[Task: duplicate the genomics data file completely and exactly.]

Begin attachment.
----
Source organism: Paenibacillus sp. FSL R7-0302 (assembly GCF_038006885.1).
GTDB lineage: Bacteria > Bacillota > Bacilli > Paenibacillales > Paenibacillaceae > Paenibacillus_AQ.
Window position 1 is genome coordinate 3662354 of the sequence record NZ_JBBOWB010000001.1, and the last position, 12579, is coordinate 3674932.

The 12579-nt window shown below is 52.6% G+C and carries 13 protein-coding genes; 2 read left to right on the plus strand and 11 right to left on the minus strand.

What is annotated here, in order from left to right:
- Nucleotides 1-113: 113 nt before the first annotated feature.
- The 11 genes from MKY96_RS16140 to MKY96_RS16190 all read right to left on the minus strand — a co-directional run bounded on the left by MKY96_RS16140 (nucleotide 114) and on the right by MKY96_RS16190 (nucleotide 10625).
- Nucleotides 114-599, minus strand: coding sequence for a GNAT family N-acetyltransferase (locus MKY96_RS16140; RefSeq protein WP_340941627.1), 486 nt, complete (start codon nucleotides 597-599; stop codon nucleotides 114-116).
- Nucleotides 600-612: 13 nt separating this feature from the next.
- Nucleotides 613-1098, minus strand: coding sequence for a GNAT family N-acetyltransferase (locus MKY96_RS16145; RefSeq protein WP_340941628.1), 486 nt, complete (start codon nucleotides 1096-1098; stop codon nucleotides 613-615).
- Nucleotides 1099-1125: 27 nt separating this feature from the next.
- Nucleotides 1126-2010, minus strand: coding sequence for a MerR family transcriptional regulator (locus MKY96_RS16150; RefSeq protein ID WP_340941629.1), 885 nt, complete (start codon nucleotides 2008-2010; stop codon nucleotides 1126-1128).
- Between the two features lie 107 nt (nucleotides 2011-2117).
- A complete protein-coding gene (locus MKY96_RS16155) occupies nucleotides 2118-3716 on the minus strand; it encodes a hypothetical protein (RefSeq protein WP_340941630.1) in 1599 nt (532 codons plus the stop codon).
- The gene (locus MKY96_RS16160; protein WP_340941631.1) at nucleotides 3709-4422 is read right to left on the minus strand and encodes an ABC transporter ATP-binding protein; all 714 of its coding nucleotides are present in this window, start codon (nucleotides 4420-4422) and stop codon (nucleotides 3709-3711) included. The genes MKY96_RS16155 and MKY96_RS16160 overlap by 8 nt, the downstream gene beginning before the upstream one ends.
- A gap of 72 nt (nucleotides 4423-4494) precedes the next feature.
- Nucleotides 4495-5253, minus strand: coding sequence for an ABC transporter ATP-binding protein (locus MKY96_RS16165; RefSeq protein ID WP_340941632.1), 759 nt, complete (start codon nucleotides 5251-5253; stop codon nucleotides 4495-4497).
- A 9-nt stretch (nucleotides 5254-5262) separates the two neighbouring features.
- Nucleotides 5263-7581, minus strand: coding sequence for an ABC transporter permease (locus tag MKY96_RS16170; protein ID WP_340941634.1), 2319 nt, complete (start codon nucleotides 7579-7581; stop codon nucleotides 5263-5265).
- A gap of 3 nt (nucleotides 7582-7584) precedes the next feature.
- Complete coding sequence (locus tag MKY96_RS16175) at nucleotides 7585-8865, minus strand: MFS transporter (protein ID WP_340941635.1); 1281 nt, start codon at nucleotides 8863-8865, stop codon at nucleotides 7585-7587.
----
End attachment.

Source organism: Paenibacillus sp. FSL R7-0302 (assembly GCF_038006885.1).
GTDB lineage: Bacteria > Bacillota > Bacilli > Paenibacillales > Paenibacillaceae > Paenibacillus_AQ.
Window position 1 is genome coordinate 3662354 of the sequence record NZ_JBBOWB010000001.1, and the last position, 12579, is coordinate 3674932.

The 12579-nt window shown below is 52.6% G+C and carries 13 protein-coding genes; 2 read left to right on the plus strand and 11 right to left on the minus strand.

What is annotated here, in order from left to right:
- Nucleotides 1-113: 113 nt before the first annotated feature.
- The 11 genes from MKY96_RS16140 to MKY96_RS16190 all read right to left on the minus strand — a co-directional run bounded on the left by MKY96_RS16140 (nucleotide 114) and on the right by MKY96_RS16190 (nucleotide 10625).
- Nucleotides 114-599, minus strand: coding sequence for a GNAT family N-acetyltransferase (locus MKY96_RS16140; RefSeq protein WP_340941627.1), 486 nt, complete (start codon nucleotides 597-599; stop codon nucleotides 114-116).
- Nucleotides 600-612: 13 nt separating this feature from the next.
- Nucleotides 613-1098, minus strand: coding sequence for a GNAT family N-acetyltransferase (locus MKY96_RS16145; RefSeq protein WP_340941628.1), 486 nt, complete (start codon nucleotides 1096-1098; stop codon nucleotides 613-615).
- Nucleotides 1099-1125: 27 nt separating this feature from the next.
- Nucleotides 1126-2010, minus strand: coding sequence for a MerR family transcriptional regulator (locus MKY96_RS16150; RefSeq protein ID WP_340941629.1), 885 nt, complete (start codon nucleotides 2008-2010; stop codon nucleotides 1126-1128).
- Between the two features lie 107 nt (nucleotides 2011-2117).
- A complete protein-coding gene (locus MKY96_RS16155) occupies nucleotides 2118-3716 on the minus strand; it encodes a hypothetical protein (RefSeq protein WP_340941630.1) in 1599 nt (532 codons plus the stop codon).
- The gene (locus MKY96_RS16160; protein WP_340941631.1) at nucleotides 3709-4422 is read right to left on the minus strand and encodes an ABC transporter ATP-binding protein; all 714 of its coding nucleotides are present in this window, start codon (nucleotides 4420-4422) and stop codon (nucleotides 3709-3711) included. The genes MKY96_RS16155 and MKY96_RS16160 overlap by 8 nt, the downstream gene beginning before the upstream one ends.
- A gap of 72 nt (nucleotides 4423-4494) precedes the next feature.
- Nucleotides 4495-5253, minus strand: coding sequence for an ABC transporter ATP-binding protein (locus MKY96_RS16165; RefSeq protein ID WP_340941632.1), 759 nt, complete (start codon nucleotides 5251-5253; stop codon nucleotides 4495-4497).
- A 9-nt stretch (nucleotides 5254-5262) separates the two neighbouring features.
- Nucleotides 5263-7581, minus strand: coding sequence for an ABC transporter permease (locus tag MKY96_RS16170; protein ID WP_340941634.1), 2319 nt, complete (start codon nucleotides 7579-7581; stop codon nucleotides 5263-5265).
- A gap of 3 nt (nucleotides 7582-7584) precedes the next feature.
- Complete coding sequence (locus tag MKY96_RS16175) at nucleotides 7585-8865, minus strand: MFS transporter (protein ID WP_340941635.1); 1281 nt, start codon at nucleotides 8863-8865, stop codon at nucleotides 7585-7587.